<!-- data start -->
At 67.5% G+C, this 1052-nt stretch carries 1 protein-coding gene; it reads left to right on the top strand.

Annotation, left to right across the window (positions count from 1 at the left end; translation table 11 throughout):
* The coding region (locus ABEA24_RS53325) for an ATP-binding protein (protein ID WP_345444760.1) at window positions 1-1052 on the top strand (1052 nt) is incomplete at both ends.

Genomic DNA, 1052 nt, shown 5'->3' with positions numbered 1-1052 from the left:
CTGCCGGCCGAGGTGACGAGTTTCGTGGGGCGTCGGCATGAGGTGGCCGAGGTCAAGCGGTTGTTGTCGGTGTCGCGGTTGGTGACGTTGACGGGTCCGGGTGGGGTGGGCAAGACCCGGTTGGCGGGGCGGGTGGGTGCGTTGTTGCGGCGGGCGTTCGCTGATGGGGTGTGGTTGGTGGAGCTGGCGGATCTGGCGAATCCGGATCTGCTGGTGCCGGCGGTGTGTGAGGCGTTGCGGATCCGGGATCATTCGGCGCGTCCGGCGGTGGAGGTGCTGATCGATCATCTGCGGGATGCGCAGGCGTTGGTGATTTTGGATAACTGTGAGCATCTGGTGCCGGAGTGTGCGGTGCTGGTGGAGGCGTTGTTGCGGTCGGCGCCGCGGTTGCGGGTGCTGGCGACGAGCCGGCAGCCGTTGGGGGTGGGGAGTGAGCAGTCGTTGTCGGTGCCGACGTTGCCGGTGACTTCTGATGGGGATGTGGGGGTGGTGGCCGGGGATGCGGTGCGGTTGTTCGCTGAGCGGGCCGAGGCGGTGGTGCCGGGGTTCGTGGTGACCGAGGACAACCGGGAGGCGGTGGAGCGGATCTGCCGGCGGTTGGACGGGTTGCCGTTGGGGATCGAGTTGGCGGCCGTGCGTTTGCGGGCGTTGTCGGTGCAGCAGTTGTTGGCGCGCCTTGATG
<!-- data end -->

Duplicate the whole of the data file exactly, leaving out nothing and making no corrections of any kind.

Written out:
At 67.5% G+C, this 1052-nt stretch carries 1 protein-coding gene; it reads left to right on the top strand.

Annotation, left to right across the window (positions count from 1 at the left end; translation table 11 throughout):
* The coding region (locus ABEA24_RS53325) for an ATP-binding protein (protein ID WP_345444760.1) at window positions 1-1052 on the top strand (1052 nt) is incomplete at both ends.

Genomic DNA, 1052 nt, shown 5'->3' with positions numbered 1-1052 from the left:
CTGCCGGCCGAGGTGACGAGTTTCGTGGGGCGTCGGCATGAGGTGGCCGAGGTCAAGCGGTTGTTGTCGGTGTCGCGGTTGGTGACGTTGACGGGTCCGGGTGGGGTGGGCAAGACCCGGTTGGCGGGGCGGGTGGGTGCGTTGTTGCGGCGGGCGTTCGCTGATGGGGTGTGGTTGGTGGAGCTGGCGGATCTGGCGAATCCGGATCTGCTGGTGCCGGCGGTGTGTGAGGCGTTGCGGATCCGGGATCATTCGGCGCGTCCGGCGGTGGAGGTGCTGATCGATCATCTGCGGGATGCGCAGGCGTTGGTGATTTTGGATAACTGTGAGCATCTGGTGCCGGAGTGTGCGGTGCTGGTGGAGGCGTTGTTGCGGTCGGCGCCGCGGTTGCGGGTGCTGGCGACGAGCCGGCAGCCGTTGGGGGTGGGGAGTGAGCAGTCGTTGTCGGTGCCGACGTTGCCGGTGACTTCTGATGGGGATGTGGGGGTGGTGGCCGGGGATGCGGTGCGGTTGTTCGCTGAGCGGGCCGAGGCGGTGGTGCCGGGGTTCGTGGTGACCGAGGACAACCGGGAGGCGGTGGAGCGGATCTGCCGGCGGTTGGACGGGTTGCCGTTGGGGATCGAGTTGGCGGCCGTGCGTTTGCGGGCGTTGTCGGTGCAGCAGTTGTTGGCGCGCCTTGATG